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Arlington, Va. — In a formalized filing with the Federal Communications Commission (FCC), the Consumer Electronics Association (CEA) “vehemently opposed” a petition raised by a group of broadcasting organizations to have the FCC reconsider a ruling not to impose performance standards for digital television receivers.
“CEA and its members strongly oppose broadcasters’ continued calls for government-imposed performance standards for digital television receivers,” the association’s statement reads. “As the Commission recognizes, ‘DTV receiver manufacturers, driven by market forces, are continuing to make significant improvements in their products, particularly in the area of indoor reception and multipath signal handling capabilities.’ ”
CEA’s statement also predicted that any “government-mandated performance standard would impede innovation and lead to the lowest common denominator solutions.”
The latest filing came in response to a petition by a group of broadcasting organizations, who have asked the FCC to reconsider its ruling in the DTV Biennial Review Order, in which the regulatory body said it would not adopt mandatory performance standards for DTV receivers.
The FCC plans additional analysis and said it may conduct additional tests in the Baltimore area.
In challenging the broadcaster petition, CEA said the FCC lacks statutory authority to impose such standards on manufacturers, and would be making a poor policy decision if it did so at a time when sales of DTV products are “thriving in the consumer marketplace.”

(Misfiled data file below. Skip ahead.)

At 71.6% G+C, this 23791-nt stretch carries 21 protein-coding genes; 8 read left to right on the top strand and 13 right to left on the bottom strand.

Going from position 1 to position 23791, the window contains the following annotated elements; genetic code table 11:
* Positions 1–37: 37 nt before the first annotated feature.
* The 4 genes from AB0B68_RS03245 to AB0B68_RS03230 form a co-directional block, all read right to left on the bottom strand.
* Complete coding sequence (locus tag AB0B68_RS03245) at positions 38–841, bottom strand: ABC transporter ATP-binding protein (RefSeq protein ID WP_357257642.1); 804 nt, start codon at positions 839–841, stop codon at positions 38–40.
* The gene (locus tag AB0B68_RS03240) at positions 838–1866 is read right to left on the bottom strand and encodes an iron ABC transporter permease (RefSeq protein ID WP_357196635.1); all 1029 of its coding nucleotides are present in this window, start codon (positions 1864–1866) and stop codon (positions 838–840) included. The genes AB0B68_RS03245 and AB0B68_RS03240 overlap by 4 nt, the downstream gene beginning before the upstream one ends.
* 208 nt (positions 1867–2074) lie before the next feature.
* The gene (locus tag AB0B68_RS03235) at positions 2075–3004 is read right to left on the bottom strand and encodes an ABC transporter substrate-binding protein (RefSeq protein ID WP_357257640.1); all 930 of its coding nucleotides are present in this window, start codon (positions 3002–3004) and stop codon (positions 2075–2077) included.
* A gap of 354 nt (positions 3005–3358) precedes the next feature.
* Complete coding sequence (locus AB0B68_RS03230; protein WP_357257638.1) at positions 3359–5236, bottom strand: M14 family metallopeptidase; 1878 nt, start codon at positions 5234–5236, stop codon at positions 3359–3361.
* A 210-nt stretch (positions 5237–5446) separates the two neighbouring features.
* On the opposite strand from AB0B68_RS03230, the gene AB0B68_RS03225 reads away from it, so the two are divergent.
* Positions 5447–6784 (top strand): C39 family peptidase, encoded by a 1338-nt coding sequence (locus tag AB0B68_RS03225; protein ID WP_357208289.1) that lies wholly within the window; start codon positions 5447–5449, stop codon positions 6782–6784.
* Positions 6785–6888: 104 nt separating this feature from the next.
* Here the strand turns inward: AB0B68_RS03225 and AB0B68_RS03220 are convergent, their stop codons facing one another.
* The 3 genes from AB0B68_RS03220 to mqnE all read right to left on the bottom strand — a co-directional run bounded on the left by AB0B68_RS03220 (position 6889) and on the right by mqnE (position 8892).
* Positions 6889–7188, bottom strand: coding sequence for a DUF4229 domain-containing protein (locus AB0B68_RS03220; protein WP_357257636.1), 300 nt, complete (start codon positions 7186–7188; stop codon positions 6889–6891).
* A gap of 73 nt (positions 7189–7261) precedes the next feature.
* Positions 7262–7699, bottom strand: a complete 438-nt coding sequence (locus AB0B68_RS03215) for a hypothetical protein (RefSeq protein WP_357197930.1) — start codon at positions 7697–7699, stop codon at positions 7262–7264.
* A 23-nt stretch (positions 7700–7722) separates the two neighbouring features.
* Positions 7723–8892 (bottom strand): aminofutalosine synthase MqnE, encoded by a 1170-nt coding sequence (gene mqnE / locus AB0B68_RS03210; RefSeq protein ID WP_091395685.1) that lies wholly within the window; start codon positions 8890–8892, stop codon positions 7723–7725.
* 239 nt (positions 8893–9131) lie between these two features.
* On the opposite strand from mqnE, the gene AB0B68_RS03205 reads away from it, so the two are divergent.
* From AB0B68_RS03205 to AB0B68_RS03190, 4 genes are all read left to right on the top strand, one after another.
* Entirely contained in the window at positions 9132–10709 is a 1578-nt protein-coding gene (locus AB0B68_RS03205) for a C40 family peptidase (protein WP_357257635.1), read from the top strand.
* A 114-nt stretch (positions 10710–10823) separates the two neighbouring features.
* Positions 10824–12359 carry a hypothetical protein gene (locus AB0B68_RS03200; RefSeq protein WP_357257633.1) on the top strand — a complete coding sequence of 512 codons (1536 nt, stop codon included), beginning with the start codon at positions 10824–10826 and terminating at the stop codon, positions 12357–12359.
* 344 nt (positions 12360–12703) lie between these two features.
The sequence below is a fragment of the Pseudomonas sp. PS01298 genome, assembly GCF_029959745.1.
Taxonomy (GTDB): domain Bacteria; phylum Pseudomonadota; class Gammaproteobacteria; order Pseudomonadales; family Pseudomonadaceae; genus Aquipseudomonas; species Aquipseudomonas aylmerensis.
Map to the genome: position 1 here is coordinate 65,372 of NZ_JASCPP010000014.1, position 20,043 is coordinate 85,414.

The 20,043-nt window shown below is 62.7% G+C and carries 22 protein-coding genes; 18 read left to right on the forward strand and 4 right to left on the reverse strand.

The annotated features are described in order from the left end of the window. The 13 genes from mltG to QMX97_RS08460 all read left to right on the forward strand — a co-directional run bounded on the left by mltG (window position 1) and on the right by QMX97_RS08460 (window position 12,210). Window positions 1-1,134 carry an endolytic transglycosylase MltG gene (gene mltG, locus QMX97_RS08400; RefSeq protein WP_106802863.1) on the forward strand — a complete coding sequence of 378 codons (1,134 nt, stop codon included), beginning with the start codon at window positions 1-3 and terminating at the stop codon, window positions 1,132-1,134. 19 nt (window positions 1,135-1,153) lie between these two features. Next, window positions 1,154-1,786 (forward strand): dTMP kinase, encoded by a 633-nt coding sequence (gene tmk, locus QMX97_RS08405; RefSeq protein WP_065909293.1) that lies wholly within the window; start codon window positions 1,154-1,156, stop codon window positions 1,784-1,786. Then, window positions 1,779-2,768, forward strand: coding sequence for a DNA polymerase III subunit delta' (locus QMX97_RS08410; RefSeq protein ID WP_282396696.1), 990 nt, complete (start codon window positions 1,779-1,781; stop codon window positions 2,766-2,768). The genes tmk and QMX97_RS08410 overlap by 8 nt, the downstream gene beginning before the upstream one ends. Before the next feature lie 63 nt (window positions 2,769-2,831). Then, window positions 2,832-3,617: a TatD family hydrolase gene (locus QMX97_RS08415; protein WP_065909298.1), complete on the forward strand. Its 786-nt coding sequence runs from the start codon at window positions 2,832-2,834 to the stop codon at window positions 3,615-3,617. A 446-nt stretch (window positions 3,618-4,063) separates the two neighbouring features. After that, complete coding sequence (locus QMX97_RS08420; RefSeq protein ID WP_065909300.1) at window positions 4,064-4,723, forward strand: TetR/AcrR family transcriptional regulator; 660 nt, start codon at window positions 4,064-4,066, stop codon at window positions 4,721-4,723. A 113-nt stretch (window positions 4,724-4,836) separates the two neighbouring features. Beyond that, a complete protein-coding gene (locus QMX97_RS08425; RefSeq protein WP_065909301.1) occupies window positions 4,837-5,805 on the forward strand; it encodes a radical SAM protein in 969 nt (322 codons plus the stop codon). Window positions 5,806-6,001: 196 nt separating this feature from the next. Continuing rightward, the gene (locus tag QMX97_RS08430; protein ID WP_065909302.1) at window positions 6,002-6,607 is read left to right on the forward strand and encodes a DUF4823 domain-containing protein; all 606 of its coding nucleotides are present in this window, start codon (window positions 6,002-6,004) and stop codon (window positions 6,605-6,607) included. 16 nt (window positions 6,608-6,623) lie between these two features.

CEA said the 87th Congress “explicitly considered and rejected” the possibility of granting the FCC the authority to impose TV set performance standards while drafting the All-Channel Receiver Act.
Regarding the matter of policy, CEA said: “Throughout its DTV proceedings, the Commission has recognized the inherent difficulties of predicting consumer demand… The Commission was properly reticent about predicting market demand. Equipment manufacturers, motivated by market demands, are in the best position to respond quickly to marketplace changes.”
Turning the focus back on the broadcasting industry, Gary Shapiro, CEA president, said, “The Commission made the proper decision in its original ruling on receiver standards. We now urge the Commission to turn its focus toward content and ensure that broadcasters meet their obligation to provide viewers with ample, high-quality digital programming.”
Meanwhile, in a related matter, the FCC recently concluded DTV receiver performance appears to be improving. In tests conducted in the Washington, D.C., area, using both mast and rabbit-ear antennas, the FCC determined 98 percent of the locations tested were able to receive an acceptable digital-TV signal, up from between 63 percent and 79 percent in 1998.
Outdoor antennas performed acceptably in 98 percent of locations tested, up from 83 percent in 1998, while indoor antennas where found acceptable in 85 percent of locations.
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